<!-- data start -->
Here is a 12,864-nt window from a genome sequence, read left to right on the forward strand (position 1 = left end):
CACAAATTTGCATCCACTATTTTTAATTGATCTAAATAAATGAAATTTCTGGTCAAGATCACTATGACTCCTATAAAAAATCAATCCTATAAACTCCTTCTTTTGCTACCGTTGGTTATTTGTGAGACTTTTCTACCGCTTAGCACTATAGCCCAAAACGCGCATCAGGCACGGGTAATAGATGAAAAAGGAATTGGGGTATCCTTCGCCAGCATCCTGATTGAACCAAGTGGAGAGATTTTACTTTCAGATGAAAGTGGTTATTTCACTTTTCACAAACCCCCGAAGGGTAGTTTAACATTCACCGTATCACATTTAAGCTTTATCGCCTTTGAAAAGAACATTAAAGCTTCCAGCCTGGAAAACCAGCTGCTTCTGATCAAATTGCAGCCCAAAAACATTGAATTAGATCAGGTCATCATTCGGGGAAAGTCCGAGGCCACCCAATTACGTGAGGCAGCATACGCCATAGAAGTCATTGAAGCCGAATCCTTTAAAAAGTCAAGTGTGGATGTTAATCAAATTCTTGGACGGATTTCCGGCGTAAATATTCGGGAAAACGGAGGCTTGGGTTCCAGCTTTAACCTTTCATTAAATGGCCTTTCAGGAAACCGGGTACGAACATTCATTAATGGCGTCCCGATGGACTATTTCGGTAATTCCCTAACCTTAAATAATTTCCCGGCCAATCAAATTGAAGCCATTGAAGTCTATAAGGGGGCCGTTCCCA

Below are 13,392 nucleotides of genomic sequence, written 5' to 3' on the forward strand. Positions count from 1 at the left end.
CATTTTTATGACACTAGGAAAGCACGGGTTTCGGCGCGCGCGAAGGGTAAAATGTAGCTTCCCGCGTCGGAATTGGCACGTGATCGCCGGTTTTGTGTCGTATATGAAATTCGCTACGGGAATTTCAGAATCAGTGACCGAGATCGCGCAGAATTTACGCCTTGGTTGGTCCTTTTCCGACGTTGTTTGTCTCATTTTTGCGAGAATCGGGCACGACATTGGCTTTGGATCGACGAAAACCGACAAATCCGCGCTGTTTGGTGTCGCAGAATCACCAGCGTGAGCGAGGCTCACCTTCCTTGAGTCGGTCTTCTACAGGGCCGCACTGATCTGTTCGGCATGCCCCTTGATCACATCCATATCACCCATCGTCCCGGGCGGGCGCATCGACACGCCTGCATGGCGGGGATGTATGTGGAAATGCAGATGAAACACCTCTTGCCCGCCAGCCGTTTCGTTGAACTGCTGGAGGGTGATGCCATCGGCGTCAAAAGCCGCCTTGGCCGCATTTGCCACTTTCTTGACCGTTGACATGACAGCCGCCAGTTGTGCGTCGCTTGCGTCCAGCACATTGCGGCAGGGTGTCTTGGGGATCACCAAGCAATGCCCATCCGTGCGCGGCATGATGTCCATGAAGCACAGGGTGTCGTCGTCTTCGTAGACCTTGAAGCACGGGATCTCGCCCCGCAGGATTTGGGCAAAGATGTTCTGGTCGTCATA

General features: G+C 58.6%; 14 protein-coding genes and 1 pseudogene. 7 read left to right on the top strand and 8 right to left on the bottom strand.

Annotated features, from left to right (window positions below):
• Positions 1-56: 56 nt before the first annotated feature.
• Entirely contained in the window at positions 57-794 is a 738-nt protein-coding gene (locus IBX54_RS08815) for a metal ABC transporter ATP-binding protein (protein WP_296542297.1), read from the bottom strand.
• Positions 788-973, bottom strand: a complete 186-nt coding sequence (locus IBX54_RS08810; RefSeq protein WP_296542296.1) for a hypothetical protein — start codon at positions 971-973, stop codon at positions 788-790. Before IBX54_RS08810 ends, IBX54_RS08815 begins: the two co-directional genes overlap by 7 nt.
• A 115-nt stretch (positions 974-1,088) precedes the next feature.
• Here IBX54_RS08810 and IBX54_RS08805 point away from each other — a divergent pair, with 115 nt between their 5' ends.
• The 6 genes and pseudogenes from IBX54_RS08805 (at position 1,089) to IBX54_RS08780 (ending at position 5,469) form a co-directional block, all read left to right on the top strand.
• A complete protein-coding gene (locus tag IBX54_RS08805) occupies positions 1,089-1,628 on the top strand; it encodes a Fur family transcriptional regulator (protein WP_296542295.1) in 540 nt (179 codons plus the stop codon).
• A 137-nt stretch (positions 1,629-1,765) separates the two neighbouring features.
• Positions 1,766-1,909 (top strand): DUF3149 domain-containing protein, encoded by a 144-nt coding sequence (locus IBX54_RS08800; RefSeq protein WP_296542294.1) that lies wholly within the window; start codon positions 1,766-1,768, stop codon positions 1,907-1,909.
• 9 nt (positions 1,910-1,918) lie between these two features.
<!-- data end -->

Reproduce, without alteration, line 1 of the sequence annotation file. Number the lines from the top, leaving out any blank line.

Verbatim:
Here is a 12,864-nt window from a genome sequence, read left to right on the forward strand (position 1 = left end):